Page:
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TSA: Computer glitch led to Atlanta airport scare

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Passengers wait outside Atlanta's Hartsfield-Jackson International Airport after being evacuated Wednesday.

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Atlanta (Georgia)
Transportation Security Administration

ATLANTA, Georgia (CNN) -- A bomb scare that led authorities to evacuate security checkpoints at Atlanta's Hartsfield-Jackson International Airport on Wednesday was the result of a "software malfunction," Transportation Security Administration Director Kip Hawley said.

While screening carry-on luggage, a TSA employee identified the image of a suspicious device but did not realize it was part of routine testing for security screeners because the software failed to indicate such a test was under way, Hawley said.

Authorities evacuated the security area for two hours while searching for the suspicious device, causing flight delays and forcing travelers who could not get through to the terminals to wait outside the airport. (Watch what happens when the world's busiest passenger airport shuts down -- 2:30)

Willie Williams, the airport's federal security director, said the screener saw something suspicious and notified a supervisor. The two manually rechecked all the bags on the conveyor belt but could not find anything resembling what was seen on the screen, Williams said.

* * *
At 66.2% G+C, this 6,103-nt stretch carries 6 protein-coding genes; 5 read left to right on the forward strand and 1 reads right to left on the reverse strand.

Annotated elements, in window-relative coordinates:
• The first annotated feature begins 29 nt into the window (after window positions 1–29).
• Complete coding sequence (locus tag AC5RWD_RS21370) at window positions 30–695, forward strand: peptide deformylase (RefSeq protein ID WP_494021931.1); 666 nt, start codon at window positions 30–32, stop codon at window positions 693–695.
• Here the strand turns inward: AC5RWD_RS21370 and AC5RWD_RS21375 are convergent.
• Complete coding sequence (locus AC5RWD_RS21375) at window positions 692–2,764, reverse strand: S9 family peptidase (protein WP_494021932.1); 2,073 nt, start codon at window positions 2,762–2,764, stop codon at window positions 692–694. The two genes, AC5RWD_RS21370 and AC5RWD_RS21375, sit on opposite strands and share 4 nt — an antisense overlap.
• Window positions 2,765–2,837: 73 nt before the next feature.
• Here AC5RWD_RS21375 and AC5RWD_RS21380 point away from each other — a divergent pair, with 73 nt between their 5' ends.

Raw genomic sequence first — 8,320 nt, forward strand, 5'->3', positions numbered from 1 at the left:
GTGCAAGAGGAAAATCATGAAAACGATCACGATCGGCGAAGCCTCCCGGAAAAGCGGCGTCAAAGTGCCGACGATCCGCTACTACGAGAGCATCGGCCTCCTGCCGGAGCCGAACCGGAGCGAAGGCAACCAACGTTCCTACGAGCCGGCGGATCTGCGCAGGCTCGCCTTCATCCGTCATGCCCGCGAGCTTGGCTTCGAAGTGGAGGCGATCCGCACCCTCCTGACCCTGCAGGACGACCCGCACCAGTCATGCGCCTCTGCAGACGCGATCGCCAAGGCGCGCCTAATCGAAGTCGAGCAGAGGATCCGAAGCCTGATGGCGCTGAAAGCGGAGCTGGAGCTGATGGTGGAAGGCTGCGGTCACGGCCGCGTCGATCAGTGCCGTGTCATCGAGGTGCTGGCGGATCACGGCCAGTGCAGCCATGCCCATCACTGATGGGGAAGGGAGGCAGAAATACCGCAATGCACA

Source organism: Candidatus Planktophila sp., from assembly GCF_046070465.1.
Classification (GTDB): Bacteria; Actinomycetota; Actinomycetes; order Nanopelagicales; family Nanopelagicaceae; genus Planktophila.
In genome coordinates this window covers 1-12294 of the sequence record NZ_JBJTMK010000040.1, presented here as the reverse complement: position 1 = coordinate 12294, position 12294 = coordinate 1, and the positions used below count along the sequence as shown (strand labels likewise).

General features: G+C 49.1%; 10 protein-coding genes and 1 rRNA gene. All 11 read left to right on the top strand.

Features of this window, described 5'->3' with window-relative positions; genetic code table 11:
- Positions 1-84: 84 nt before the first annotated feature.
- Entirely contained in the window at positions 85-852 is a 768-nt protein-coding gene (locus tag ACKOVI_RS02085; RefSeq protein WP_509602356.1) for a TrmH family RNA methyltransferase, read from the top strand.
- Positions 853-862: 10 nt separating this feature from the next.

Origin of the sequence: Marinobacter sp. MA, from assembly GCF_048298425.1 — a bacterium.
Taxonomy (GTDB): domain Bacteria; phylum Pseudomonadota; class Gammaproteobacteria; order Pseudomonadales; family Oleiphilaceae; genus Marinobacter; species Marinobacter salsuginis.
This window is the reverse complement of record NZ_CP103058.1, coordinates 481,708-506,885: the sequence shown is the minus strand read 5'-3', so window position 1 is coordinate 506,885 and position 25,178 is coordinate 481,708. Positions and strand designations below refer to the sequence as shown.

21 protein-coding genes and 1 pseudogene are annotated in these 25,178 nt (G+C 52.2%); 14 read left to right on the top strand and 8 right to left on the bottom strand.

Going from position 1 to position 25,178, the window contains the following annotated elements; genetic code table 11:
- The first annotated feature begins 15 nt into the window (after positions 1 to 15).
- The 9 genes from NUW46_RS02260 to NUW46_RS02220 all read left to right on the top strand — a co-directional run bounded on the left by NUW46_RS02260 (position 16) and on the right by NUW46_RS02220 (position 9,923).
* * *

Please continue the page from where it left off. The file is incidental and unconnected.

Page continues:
The information was passed on to the security director, who made the decision to ground flights and call in the Atlanta Police Department's bomb squad.

Hawley said TSA screeners are given tests around the clock to check their alertness. Images of bombs and other suspicious devices that are hard to detect are put up on the X-ray machine, followed after a brief delay by an alert that reads, "This is a test."

After reviewing a tape of the images, Hawley said the software failed to alert the screener of the test.

Hawley said all procedures were followed correctly.

The Atlanta facility was the nation's busiest passenger airport in 2005.

The airport's general manager, Ben DeCosta, said he was not satisfied with the way passengers were notified of the incident.

CNN's Rusty Dornin, Jeanne Meserve and Deanna Proeller contributed to this report.

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